So, massive kudos to you for writing a sitcom pilot and doing a decent job of it. You’ve covered all of the points above, but you haven’t really nailed them yet. And for me, nailing them hinges on your decisions about point #2…

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See also:

Giving Feedback – The Reviewer Strikes Back

Receiving Feedback – Part One

Receiving Feedback – Part Two

Dream snatcher

dream web

The other day, I engaged in the following conversation on Twitter:

Him: There are a lot of tweets directed towards aspiring filmmakers telling you to “never quit” and “follow your dreams.” That’s terrible advice.

Him: If you met some guy and he said he wanted to be a professional NBA player would you immediately suggest he follow his dreams and never quit?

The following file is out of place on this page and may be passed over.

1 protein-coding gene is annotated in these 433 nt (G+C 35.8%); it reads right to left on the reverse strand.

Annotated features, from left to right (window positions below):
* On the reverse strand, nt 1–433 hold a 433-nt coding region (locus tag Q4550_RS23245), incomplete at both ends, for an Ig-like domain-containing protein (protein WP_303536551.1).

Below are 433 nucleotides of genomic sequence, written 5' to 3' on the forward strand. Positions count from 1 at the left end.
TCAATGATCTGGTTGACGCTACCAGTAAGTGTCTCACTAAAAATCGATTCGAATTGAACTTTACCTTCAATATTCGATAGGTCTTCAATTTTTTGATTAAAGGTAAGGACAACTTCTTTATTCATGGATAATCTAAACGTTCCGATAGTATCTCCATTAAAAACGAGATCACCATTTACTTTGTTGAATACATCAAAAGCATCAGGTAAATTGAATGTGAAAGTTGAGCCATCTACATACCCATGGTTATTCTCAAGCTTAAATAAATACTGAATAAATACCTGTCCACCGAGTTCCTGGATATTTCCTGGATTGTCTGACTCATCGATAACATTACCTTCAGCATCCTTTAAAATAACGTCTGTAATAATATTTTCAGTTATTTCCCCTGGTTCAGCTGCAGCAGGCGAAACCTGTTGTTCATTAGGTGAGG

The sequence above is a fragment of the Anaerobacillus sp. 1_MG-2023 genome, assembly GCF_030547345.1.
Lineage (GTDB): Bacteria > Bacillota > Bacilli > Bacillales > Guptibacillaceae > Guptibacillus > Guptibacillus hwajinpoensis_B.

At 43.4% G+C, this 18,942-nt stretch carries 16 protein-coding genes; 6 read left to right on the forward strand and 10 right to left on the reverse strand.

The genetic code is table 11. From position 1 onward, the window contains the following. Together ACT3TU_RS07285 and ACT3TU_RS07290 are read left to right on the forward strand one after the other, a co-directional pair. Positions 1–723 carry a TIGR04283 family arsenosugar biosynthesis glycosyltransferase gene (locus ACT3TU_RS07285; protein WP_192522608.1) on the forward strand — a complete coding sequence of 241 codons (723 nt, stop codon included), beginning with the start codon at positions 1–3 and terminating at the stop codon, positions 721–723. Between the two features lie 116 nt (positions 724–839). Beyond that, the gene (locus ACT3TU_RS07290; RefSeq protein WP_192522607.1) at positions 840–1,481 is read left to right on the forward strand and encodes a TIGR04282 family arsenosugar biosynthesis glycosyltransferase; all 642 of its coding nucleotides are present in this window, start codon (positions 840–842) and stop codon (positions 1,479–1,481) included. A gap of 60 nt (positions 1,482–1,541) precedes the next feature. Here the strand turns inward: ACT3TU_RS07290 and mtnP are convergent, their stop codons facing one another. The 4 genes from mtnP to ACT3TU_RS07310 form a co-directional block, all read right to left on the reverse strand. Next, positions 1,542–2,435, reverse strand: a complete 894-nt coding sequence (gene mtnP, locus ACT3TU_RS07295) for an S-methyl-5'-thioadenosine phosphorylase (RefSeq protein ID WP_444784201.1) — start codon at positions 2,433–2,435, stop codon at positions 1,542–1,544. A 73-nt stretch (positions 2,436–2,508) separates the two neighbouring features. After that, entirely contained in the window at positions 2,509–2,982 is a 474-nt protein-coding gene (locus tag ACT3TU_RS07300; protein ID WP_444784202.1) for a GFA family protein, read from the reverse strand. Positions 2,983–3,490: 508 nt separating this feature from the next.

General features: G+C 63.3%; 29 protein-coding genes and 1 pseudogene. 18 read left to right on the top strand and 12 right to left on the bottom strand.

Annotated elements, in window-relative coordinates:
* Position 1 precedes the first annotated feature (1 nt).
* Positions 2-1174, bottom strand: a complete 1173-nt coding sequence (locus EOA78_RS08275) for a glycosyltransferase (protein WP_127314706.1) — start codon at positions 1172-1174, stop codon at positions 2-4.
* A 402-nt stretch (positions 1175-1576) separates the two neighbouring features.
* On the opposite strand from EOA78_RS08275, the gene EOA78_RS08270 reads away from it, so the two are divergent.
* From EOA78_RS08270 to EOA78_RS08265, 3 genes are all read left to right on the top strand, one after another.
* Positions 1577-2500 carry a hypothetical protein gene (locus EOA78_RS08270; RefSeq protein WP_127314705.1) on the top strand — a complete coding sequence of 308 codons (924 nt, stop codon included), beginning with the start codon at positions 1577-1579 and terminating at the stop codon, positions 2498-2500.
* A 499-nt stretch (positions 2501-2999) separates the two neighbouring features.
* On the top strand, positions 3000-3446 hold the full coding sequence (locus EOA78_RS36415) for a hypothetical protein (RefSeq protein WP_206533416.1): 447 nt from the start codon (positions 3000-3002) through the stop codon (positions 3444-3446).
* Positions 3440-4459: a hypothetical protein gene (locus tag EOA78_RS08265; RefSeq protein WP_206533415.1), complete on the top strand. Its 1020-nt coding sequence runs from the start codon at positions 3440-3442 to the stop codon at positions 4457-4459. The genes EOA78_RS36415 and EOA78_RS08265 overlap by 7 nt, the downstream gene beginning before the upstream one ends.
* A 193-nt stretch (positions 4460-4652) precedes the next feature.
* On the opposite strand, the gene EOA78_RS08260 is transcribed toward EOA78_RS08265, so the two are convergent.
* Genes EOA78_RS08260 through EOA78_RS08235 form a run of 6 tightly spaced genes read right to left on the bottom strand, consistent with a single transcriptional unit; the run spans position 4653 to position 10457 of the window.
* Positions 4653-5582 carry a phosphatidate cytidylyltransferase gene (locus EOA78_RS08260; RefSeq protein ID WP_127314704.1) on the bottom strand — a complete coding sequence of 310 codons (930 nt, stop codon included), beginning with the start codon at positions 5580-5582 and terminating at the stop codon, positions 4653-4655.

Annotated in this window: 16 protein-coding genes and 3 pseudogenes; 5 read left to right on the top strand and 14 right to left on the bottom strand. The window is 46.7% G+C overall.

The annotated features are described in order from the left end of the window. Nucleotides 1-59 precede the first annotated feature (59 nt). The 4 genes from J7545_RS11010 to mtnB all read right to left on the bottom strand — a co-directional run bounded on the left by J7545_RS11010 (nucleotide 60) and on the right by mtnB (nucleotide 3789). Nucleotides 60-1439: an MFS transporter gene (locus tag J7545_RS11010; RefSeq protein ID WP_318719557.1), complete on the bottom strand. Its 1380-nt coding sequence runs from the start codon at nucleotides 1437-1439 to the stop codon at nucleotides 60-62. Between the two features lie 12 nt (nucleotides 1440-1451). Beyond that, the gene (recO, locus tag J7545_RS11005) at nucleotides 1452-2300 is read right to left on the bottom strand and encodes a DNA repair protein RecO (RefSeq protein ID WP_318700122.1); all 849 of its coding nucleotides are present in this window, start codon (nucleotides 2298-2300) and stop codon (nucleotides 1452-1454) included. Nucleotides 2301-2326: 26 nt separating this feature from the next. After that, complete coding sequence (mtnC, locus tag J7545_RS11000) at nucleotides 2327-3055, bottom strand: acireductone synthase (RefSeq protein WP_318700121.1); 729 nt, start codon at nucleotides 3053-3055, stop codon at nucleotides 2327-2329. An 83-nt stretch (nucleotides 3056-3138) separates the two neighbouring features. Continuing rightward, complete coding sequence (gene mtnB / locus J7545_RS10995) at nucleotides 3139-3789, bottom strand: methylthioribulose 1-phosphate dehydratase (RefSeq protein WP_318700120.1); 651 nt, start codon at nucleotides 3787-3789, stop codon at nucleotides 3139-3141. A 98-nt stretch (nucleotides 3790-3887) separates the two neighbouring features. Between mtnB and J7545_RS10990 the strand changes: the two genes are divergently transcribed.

Me: If that’s where his happiness is, then yes, I would. Who am I to call down his dreams? Would in fact offer to help.

Him: Attention anyone in the world who is looking for someone to help them become a professional basketball player.

Me: If you never try, how will you ever know what you might accomplish? Why live by someone else’s thoughts on what is feasible?

I understand his point.

So often, people express a desire to become something or someone without a good understanding of what it takes to do that. And in a subset of these situations, the aspiring individual isn’t willing to put in the requisite work to overcome their ignorance or skill-set shortcomings.

I’ve known several people who upon seeing how much joy writing brings me express a desire to write. And then do nothing about it. And unlike the professional NBA player quest described above, writing simply requires a computer or pen & paper. And yet, many of these people refuse to write.